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.NET Identity and Principal Objects Part 3: Identity Flow and Impersonation Across Process and Machine Boundaries

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The first and second articles in this series about .NET security covered the basics of .NET identity-based security, and showed you how to implement custom authentication and authorization schemes. In this last installment, you get the missing piece of the puzzle: Learn how to implement identity flow and identity impersonation across.NET-distributed multilayered applications.
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The first and second articles in this series covered the basics of .NET identity based security and showed you how to implement custom authentication and authorization schemes. In this last installment, we examine the issues related to identity flow and identity impersonation across.NET-distributed multilayered applications.

Identity Flow

As explained in the first article of this series, the .NET Framework keeps identity- and role-related information in the running thread's CurrentPrincipal property. Once this property has been set, typically during the authentication phase, the .NET Framework propagates it along the thread's execution flow and uses it to perform access checks when required. However, a modern application often consists of different pieces of software distributed on more than one machine following the classic three-tiered distributed application pattern (Presentation tier, Business tier, Data tier).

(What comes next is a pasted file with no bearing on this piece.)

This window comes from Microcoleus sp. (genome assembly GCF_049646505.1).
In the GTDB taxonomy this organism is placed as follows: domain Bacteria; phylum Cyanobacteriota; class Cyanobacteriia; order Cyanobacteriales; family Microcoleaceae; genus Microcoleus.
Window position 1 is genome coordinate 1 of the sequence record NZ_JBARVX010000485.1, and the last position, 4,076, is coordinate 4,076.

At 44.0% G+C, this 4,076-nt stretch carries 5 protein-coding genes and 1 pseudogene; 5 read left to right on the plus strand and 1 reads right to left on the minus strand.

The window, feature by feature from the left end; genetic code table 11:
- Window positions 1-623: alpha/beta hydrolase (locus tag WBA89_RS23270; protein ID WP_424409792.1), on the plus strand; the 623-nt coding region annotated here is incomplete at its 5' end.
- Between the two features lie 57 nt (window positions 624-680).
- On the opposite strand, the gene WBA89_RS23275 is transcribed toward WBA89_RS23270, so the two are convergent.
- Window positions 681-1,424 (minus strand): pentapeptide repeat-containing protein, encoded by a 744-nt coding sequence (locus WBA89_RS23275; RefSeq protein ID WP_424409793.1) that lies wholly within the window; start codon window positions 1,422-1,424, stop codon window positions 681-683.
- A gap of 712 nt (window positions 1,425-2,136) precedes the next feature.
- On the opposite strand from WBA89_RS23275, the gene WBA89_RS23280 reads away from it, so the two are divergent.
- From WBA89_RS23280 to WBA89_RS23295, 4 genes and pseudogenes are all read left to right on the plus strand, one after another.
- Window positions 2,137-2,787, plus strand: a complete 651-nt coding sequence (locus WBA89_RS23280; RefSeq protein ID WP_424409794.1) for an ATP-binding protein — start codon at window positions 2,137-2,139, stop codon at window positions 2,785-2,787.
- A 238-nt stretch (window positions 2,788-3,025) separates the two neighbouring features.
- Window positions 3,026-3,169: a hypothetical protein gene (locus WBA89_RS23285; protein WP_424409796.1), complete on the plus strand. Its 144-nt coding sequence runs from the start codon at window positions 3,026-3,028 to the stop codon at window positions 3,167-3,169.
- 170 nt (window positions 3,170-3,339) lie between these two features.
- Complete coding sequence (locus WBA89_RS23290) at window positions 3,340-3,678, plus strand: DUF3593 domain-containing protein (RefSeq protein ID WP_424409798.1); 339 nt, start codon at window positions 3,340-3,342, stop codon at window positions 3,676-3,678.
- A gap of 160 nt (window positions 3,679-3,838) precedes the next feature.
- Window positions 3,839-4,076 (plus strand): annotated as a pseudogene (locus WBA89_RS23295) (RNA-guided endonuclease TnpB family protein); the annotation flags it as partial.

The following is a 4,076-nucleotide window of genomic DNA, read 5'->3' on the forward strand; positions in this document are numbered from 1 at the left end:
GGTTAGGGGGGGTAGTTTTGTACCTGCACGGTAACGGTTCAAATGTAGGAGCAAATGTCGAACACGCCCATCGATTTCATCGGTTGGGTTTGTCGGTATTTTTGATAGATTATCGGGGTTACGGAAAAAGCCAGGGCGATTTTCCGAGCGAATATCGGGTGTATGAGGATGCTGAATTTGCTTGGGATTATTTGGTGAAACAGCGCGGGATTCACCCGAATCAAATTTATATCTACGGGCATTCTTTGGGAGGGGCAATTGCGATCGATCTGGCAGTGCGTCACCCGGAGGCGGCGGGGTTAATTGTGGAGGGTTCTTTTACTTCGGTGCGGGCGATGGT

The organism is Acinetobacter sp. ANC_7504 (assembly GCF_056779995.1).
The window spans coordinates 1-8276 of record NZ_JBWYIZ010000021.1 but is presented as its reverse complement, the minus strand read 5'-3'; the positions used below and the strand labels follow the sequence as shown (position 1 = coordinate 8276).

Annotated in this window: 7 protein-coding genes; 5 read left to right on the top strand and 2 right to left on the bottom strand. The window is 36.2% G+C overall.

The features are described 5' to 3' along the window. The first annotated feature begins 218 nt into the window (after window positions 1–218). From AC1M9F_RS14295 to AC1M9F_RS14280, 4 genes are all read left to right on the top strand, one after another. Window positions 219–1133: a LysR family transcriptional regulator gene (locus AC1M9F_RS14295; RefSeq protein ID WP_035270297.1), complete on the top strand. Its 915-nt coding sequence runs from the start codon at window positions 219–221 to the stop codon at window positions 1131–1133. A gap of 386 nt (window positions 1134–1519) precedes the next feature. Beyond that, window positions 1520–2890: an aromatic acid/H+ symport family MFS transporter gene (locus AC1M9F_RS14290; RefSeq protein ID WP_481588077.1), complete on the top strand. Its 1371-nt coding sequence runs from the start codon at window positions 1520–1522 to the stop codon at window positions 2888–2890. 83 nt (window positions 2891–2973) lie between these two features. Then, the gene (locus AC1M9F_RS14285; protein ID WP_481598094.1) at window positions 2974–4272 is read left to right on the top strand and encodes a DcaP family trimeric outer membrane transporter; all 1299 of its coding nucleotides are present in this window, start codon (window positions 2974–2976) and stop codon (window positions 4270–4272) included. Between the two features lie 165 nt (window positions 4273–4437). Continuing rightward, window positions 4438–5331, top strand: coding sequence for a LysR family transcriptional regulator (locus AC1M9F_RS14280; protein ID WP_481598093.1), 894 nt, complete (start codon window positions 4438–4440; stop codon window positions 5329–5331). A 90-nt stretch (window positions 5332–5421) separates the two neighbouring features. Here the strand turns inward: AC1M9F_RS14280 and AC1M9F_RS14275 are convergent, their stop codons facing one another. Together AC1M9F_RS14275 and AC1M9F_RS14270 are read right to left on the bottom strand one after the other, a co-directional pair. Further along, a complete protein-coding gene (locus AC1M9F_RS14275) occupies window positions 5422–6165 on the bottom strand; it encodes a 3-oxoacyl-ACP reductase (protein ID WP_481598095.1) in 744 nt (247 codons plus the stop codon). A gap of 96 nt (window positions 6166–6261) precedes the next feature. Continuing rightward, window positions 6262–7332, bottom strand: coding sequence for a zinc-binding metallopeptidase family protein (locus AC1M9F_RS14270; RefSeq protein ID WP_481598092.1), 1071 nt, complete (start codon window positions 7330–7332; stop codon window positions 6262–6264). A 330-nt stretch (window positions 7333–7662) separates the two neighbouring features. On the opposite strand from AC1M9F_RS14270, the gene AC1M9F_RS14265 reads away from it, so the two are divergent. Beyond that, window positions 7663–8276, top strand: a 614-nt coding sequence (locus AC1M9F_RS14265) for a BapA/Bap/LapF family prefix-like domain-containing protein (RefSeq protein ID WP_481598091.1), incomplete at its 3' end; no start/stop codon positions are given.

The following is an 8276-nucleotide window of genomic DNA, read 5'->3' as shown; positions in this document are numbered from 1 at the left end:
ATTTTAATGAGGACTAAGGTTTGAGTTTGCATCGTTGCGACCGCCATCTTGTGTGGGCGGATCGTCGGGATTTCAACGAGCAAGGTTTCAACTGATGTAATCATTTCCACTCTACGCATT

In this situation, the logical thread of execution accomplishing a given application task may spawn across different processes and computer boundaries. Evidently, one needs mostly to have the caller identity flow across process and machine, so that a server executing some work on behalf of the client will do it under the caller identity.

Although this is possible in .NET, unfortunately the way you do it varies with the technology used for remote objects/services invocation: ASP.NET/Web Services, .NET Remoting, and DCOM.

Regarding identity flow, the WindowsIdentity object deserves special consideration. It can't be serialized because it points to Windows' private, process-specific data structures. As a consequence, you must obey Windows rules to transport a valid WindowsIdentity object from the client to the server (more on this later).

Once you manage to transfer the caller identity to the server, you have two options:

  • Simply attach the WindowsIdentity to the thread's CurrentPrincipal to execute only .NET-specific access checks. However, in this case, Windows will continue to use the server process identity when the resources that the OS is aware of are accessed.

  • Switch to the caller identity at the Windows level as well, so that even OS-protected resources will be access-checked using the client identity. This is called impersonation.

When you avoid impersonation, you basically state that the application will take care of access checks without delegating them to the OS or downstream services such as databases. In this case, you typically configure the server processes (application servers, Web servers) so they are granted the super set of permissions (OS, file ACL, database permissions) required by the application to execute the whole of its functionalities.

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